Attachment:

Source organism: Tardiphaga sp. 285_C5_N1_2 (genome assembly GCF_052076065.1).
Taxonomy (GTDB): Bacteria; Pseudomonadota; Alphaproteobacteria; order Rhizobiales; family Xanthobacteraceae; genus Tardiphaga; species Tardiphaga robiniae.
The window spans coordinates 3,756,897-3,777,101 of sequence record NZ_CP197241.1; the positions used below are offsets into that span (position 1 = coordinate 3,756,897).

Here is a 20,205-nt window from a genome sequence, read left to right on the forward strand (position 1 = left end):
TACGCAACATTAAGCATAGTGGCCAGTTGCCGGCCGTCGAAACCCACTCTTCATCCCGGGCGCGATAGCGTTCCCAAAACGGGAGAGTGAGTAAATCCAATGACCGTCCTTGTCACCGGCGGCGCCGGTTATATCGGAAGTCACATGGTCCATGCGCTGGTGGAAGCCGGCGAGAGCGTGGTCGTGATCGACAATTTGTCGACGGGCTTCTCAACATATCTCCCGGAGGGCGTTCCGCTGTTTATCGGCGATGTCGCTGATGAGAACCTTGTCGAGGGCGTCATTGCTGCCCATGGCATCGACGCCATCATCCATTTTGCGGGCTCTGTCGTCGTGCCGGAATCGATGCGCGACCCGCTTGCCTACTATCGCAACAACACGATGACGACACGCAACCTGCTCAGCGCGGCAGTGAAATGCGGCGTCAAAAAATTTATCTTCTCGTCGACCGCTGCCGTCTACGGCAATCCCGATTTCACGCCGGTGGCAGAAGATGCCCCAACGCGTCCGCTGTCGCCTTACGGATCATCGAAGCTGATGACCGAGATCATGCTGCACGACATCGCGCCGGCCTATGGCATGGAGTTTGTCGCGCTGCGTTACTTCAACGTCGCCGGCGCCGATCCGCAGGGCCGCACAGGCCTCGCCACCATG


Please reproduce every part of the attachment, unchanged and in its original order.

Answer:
Source organism: Tardiphaga sp. 285_C5_N1_2 (genome assembly GCF_052076065.1).
Taxonomy (GTDB): Bacteria; Pseudomonadota; Alphaproteobacteria; order Rhizobiales; family Xanthobacteraceae; genus Tardiphaga; species Tardiphaga robiniae.
The window spans coordinates 3,756,897-3,777,101 of sequence record NZ_CP197241.1; the positions used below are offsets into that span (position 1 = coordinate 3,756,897).

Here is a 20,205-nt window from a genome sequence, read left to right on the forward strand (position 1 = left end):
TACGCAACATTAAGCATAGTGGCCAGTTGCCGGCCGTCGAAACCCACTCTTCATCCCGGGCGCGATAGCGTTCCCAAAACGGGAGAGTGAGTAAATCCAATGACCGTCCTTGTCACCGGCGGCGCCGGTTATATCGGAAGTCACATGGTCCATGCGCTGGTGGAAGCCGGCGAGAGCGTGGTCGTGATCGACAATTTGTCGACGGGCTTCTCAACATATCTCCCGGAGGGCGTTCCGCTGTTTATCGGCGATGTCGCTGATGAGAACCTTGTCGAGGGCGTCATTGCTGCCCATGGCATCGACGCCATCATCCATTTTGCGGGCTCTGTCGTCGTGCCGGAATCGATGCGCGACCCGCTTGCCTACTATCGCAACAACACGATGACGACACGCAACCTGCTCAGCGCGGCAGTGAAATGCGGCGTCAAAAAATTTATCTTCTCGTCGACCGCTGCCGTCTACGGCAATCCCGATTTCACGCCGGTGGCAGAAGATGCCCCAACGCGTCCGCTGTCGCCTTACGGATCATCGAAGCTGATGACCGAGATCATGCTGCACGACATCGCGCCGGCCTATGGCATGGAGTTTGTCGCGCTGCGTTACTTCAACGTCGCCGGCGCCGATCCGCAGGGCCGCACAGGCCTCGCCACCATG